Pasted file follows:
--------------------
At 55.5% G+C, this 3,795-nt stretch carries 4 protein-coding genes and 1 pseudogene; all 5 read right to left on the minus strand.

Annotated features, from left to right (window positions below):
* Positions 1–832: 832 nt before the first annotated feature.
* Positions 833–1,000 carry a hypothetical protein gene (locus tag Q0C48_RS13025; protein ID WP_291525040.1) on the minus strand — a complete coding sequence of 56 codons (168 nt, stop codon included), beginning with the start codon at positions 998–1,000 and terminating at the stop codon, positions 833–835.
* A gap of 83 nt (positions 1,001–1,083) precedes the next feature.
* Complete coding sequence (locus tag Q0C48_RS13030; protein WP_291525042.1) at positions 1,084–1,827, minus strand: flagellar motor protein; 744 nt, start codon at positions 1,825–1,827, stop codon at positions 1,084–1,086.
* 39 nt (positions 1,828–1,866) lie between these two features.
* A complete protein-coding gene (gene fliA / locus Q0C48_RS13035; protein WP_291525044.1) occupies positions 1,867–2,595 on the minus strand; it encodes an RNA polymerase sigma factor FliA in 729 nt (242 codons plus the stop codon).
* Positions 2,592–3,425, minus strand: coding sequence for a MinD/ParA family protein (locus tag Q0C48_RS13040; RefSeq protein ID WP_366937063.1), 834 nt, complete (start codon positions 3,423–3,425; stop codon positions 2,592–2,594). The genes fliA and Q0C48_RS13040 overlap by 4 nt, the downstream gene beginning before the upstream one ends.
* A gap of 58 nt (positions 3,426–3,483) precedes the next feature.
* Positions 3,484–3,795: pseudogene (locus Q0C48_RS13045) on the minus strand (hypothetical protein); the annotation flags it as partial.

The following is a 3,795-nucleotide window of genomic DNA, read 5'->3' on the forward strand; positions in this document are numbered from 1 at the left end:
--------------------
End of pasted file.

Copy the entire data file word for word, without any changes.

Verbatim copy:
At 55.5% G+C, this 3,795-nt stretch carries 4 protein-coding genes and 1 pseudogene; all 5 read right to left on the minus strand.

Annotated features, from left to right (window positions below):
* Positions 1–832: 832 nt before the first annotated feature.
* Positions 833–1,000 carry a hypothetical protein gene (locus tag Q0C48_RS13025; protein ID WP_291525040.1) on the minus strand — a complete coding sequence of 56 codons (168 nt, stop codon included), beginning with the start codon at positions 998–1,000 and terminating at the stop codon, positions 833–835.
* A gap of 83 nt (positions 1,001–1,083) precedes the next feature.
* Complete coding sequence (locus tag Q0C48_RS13030; protein WP_291525042.1) at positions 1,084–1,827, minus strand: flagellar motor protein; 744 nt, start codon at positions 1,825–1,827, stop codon at positions 1,084–1,086.
* 39 nt (positions 1,828–1,866) lie between these two features.
* A complete protein-coding gene (gene fliA / locus Q0C48_RS13035; protein WP_291525044.1) occupies positions 1,867–2,595 on the minus strand; it encodes an RNA polymerase sigma factor FliA in 729 nt (242 codons plus the stop codon).
* Positions 2,592–3,425, minus strand: coding sequence for a MinD/ParA family protein (locus tag Q0C48_RS13040; RefSeq protein ID WP_366937063.1), 834 nt, complete (start codon positions 3,423–3,425; stop codon positions 2,592–2,594). The genes fliA and Q0C48_RS13040 overlap by 4 nt, the downstream gene beginning before the upstream one ends.
* A gap of 58 nt (positions 3,426–3,483) precedes the next feature.
* Positions 3,484–3,795: pseudogene (locus Q0C48_RS13045) on the minus strand (hypothetical protein); the annotation flags it as partial.

The following is a 3,795-nucleotide window of genomic DNA, read 5'->3' on the forward strand; positions in this document are numbered from 1 at the left end: